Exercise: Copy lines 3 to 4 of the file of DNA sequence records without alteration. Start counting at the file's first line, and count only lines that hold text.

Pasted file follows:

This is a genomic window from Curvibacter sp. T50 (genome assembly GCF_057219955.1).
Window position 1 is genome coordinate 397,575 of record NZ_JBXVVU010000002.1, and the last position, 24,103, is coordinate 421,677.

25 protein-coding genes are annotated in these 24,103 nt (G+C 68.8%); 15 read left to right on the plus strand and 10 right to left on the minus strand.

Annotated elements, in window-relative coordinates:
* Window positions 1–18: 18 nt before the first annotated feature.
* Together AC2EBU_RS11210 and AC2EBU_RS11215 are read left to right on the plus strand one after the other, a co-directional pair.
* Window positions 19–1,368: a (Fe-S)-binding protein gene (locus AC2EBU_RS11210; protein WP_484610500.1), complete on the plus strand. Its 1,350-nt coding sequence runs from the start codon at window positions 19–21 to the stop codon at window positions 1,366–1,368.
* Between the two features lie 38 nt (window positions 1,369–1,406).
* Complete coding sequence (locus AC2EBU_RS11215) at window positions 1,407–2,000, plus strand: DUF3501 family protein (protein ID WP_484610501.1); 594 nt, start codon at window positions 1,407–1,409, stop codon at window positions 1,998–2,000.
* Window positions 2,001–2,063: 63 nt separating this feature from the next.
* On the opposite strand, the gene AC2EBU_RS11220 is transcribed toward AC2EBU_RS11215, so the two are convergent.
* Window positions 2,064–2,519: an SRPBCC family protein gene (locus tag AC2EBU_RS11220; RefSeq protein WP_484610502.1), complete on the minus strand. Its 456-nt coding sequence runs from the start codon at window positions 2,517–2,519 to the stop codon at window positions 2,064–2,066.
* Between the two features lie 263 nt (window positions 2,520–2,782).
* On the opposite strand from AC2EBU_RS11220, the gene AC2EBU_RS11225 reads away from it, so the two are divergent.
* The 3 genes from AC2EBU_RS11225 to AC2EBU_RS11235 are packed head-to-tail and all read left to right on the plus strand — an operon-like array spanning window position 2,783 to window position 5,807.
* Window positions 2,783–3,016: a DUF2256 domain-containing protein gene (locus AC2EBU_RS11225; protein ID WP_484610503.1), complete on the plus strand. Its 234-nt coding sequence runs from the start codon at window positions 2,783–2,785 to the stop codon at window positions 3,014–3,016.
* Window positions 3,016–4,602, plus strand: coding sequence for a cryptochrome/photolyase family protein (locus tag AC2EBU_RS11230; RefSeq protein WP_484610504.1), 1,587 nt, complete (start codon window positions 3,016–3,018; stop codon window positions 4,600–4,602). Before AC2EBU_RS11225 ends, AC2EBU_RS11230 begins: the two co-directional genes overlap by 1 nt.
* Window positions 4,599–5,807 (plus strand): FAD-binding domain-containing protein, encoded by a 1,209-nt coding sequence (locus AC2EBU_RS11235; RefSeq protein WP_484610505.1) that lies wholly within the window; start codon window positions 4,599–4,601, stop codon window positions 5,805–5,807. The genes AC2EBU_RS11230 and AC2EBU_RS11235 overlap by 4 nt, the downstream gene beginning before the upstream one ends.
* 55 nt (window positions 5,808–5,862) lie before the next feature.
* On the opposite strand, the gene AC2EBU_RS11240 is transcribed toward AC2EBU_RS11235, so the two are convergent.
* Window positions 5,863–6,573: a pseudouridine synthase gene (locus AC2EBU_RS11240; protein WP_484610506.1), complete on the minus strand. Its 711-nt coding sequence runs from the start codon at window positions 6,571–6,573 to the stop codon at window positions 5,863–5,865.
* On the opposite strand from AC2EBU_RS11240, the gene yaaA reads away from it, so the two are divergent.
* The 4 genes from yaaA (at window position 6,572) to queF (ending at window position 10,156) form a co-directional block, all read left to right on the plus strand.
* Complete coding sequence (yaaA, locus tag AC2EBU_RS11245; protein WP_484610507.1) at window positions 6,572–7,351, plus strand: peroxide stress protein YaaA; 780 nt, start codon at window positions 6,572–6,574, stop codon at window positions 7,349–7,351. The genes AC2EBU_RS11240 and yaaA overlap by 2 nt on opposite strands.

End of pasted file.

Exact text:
25 protein-coding genes are annotated in these 24,103 nt (G+C 68.8%); 15 read left to right on the plus strand and 10 right to left on the minus strand.

Annotated elements, in window-relative coordinates: